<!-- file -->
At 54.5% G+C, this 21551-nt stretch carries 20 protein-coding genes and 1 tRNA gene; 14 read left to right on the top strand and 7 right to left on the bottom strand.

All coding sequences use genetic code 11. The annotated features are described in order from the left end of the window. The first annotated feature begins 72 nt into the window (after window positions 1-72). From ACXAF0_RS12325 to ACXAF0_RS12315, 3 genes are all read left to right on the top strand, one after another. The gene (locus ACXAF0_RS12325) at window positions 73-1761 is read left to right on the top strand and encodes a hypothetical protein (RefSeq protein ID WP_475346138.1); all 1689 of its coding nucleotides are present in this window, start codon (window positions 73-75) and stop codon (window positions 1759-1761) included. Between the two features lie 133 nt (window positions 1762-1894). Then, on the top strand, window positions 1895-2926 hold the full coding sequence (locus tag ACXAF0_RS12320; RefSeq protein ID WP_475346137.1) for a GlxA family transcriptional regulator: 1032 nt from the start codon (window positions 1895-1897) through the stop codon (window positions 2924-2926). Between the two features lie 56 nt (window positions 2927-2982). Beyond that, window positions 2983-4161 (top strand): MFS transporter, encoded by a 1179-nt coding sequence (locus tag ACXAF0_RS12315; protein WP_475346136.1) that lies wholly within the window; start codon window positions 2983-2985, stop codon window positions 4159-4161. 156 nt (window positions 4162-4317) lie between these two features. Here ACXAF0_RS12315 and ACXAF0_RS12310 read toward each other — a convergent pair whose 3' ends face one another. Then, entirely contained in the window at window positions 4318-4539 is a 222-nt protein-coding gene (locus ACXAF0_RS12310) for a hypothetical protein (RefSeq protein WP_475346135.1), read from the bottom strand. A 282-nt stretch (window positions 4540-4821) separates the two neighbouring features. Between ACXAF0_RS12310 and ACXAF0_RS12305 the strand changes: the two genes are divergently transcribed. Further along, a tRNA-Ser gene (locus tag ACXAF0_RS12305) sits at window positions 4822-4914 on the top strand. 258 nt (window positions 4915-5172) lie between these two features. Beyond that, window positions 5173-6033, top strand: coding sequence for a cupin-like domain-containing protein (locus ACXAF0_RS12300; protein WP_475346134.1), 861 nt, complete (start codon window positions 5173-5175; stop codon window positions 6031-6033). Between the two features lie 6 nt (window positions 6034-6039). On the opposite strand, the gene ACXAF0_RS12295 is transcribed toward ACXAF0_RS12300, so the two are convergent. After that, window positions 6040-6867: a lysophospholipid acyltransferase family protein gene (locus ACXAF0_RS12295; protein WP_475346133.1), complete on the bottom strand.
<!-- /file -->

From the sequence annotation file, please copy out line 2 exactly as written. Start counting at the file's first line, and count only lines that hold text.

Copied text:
All coding sequences use genetic code 11. The annotated features are described in order from the left end of the window. The first annotated feature begins 72 nt into the window (after window positions 1-72). From ACXAF0_RS12325 to ACXAF0_RS12315, 3 genes are all read left to right on the top strand, one after another. The gene (locus ACXAF0_RS12325) at window positions 73-1761 is read left to right on the top strand and encodes a hypothetical protein (RefSeq protein ID WP_475346138.1); all 1689 of its coding nucleotides are present in this window, start codon (window positions 73-75) and stop codon (window positions 1759-1761) included. Between the two features lie 133 nt (window positions 1762-1894). Then, on the top strand, window positions 1895-2926 hold the full coding sequence (locus tag ACXAF0_RS12320; RefSeq protein ID WP_475346137.1) for a GlxA family transcriptional regulator: 1032 nt from the start codon (window positions 1895-1897) through the stop codon (window positions 2924-2926). Between the two features lie 56 nt (window positions 2927-2982). Beyond that, window positions 2983-4161 (top strand): MFS transporter, encoded by a 1179-nt coding sequence (locus tag ACXAF0_RS12315; protein WP_475346136.1) that lies wholly within the window; start codon window positions 2983-2985, stop codon window positions 4159-4161. 156 nt (window positions 4162-4317) lie between these two features. Here ACXAF0_RS12315 and ACXAF0_RS12310 read toward each other — a convergent pair whose 3' ends face one another. Then, entirely contained in the window at window positions 4318-4539 is a 222-nt protein-coding gene (locus ACXAF0_RS12310) for a hypothetical protein (RefSeq protein WP_475346135.1), read from the bottom strand. A 282-nt stretch (window positions 4540-4821) separates the two neighbouring features. Between ACXAF0_RS12310 and ACXAF0_RS12305 the strand changes: the two genes are divergently transcribed. Further along, a tRNA-Ser gene (locus tag ACXAF0_RS12305) sits at window positions 4822-4914 on the top strand. 258 nt (window positions 4915-5172) lie between these two features. Beyond that, window positions 5173-6033, top strand: coding sequence for a cupin-like domain-containing protein (locus ACXAF0_RS12300; protein WP_475346134.1), 861 nt, complete (start codon window positions 5173-5175; stop codon window positions 6031-6033). Between the two features lie 6 nt (window positions 6034-6039). On the opposite strand, the gene ACXAF0_RS12295 is transcribed toward ACXAF0_RS12300, so the two are convergent. After that, window positions 6040-6867: a lysophospholipid acyltransferase family protein gene (locus ACXAF0_RS12295; protein WP_475346133.1), complete on the bottom strand.